New Zealand – A Worthy Investment?


With legislation being passed several months ago, there are still fewer than 10 companies making moves in New Zealand.

Regulations have yet to be released, and commercial cultivation licenses are not yet available. However, with the referendum on recreational use coming in 2020, these organisations are setting the stage to take advantage.

The Misuse of Drugs (Medicinal Cannabis) Amendment Act (the Act), which passed in November 2018, established the pathway to allow for cultivation and manufacturing, but only after quality standards and regulations are developed.

The Act also decriminalised black-market use for those requiring palliation, and removed CBD as a controlled substance.

Leading up to this change, a handful companies have been established (source – MoneyMorning New Zealand):

  • Nubu Pharmaceuticals — TV presenter and former Newstalk ZB host Mark Dye founded his own firm at the end of 2017. He has already managed to raise $500,000 through seed capital. Nubu is importing and distributing products for MGC Pharmaceuticals, with plans to established commercial cultivation once allowed.
  • Hikurangi Cannabis — Formed in 2015, this Gisborne-based firm already has a significant hemp operation running. They hold a research licence from the Ministry of Health to cultivate and research strains with both high CBD and THC qualities. To date, the company has raised over $5 million in crowd-funded shares.
  • Helius Therapeutics — Helius Therapeutics has multiple large research facilities in the Auckland area. They plan on focusing on the genetics side of the industry. Rich-lister Guy Haddleton has come on board with a group of local investors for a total of $15 million in investment. Helius holds a Ministry of Health licence to breed medicinal strains.
  • Cannasouth — Based in Waikato, Cannasouth has a suite of licences allowing them to possess, extract, process, manufacture, import, and cultivate cannabis for scientific research. The company has been working with the substance since 2002, when it was granted one of New Zealand’s first cultivation licences. The company is planning an IPO on the NZX in April or May of 2019.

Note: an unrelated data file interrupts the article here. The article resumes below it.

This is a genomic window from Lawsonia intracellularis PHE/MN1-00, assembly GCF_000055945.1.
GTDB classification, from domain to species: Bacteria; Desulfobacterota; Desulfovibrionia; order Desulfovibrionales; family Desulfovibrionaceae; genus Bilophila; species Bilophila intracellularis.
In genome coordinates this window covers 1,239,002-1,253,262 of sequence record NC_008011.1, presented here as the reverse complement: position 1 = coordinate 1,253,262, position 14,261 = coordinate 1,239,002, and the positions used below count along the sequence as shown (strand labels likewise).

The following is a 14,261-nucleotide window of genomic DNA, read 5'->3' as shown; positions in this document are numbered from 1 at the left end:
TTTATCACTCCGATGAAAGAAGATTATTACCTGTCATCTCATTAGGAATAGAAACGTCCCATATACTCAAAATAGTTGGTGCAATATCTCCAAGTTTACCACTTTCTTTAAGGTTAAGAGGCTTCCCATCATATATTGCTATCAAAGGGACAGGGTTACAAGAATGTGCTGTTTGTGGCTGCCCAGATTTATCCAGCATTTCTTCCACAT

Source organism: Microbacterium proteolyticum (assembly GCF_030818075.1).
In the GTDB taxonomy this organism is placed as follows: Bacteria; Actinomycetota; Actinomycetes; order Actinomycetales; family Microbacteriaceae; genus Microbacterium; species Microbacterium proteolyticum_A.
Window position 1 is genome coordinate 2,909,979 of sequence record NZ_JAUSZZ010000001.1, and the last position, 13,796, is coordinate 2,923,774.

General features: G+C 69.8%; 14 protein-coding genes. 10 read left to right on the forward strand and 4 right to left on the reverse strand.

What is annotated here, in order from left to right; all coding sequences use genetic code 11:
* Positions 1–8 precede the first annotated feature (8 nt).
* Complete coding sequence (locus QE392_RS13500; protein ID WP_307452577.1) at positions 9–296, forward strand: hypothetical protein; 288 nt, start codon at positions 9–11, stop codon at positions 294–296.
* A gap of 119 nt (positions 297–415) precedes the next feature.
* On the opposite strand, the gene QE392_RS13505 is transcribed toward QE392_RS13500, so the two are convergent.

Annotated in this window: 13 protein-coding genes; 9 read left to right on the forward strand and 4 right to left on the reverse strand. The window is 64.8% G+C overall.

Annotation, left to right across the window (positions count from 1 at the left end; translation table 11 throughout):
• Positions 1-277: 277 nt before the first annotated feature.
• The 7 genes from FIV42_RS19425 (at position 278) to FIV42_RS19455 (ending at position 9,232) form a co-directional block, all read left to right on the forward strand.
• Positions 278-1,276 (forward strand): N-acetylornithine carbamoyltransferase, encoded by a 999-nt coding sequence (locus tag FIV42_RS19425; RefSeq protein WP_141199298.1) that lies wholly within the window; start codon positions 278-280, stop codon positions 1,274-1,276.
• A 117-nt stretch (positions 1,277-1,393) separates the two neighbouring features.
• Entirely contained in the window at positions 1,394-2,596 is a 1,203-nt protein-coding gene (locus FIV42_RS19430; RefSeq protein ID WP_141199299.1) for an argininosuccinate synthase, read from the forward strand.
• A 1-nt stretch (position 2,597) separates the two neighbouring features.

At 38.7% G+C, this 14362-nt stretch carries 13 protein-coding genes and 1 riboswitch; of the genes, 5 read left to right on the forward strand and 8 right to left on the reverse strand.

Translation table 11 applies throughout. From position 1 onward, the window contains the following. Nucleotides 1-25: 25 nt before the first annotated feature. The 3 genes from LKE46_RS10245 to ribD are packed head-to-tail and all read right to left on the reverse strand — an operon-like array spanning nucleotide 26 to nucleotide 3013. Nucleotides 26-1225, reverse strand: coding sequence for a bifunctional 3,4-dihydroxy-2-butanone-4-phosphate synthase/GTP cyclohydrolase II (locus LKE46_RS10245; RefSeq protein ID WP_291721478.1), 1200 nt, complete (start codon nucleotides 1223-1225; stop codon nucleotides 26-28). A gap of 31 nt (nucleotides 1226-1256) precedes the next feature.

• Setek Therapeutics — Backed by an all-star board, this Taupo-based company plans to deliver cannabis from ‘seed to shelf’…eventually offering a NZ-grown product in liquid or oil form. On the board is former associate minister of health Peter Dunne, who allowed for the first legal prescription of cannabis for a coma patient in 2015. Setek expects licences to come through in the next couple months.
  • Greenfern — This recent arrival to the scene is based out of Taranaki and offers the unique characteristic of a hydropower-supplied facility. As electricity is a key cost for indoor growers, this clean and potentially unlimited source could offer a market advantage. They’ve raised $1.5 million via a crowdfunding campaign. Currently unlicenced.

On top of these companies, several Australian companies are importing CBD products: MGC Pharmaceuticals, Tilray, THC Global, and Elixinol.

Regardless of whether the referendum for recreational use passes in 2020, there will be a niche global market for New Zealand branded medicinal cannabis products, with a reputation of quality and consistency.

However, if the referendum is successful, the local market is set to be relatively substation.

According to Auckland University, half of New Zealanders aged 15–65 have tried cannabis (representing 1.5 million people), and one-in-six are regular users – nearly half a million people.

According to the UN, New Zealand is among the top recreational marijuana consumers in the world.

In July of 2018, the NZ Drug Foundation conducted a poll and found surprising support for a positive referendum result. Here’s what they found:

Illegal Decriminalise Legal Decriminalise/legalise
Personal possession 31% 32% 35% 67%
Personal growing 38% 29% 32% 61%
Growing for friends 69% 18% 12% 30%
For pain relief 13% 17% 70% 87%
For terminal pain relief 10% 17% 72% 89%
Selling from a store 60% 9% 29% 38%

Data source: NZ Drug Foundation

New Zealand may be a small country, but the potential for the small band of local companies is high.

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Blaise Bratter
Blaise Bratter is the Chief Contributor to CannabisIntel. Being involved in the Australian cannabis industry since legalisation in 2016, he is now Operations Manager for ASX listed company MGC Pharmaceuticals.

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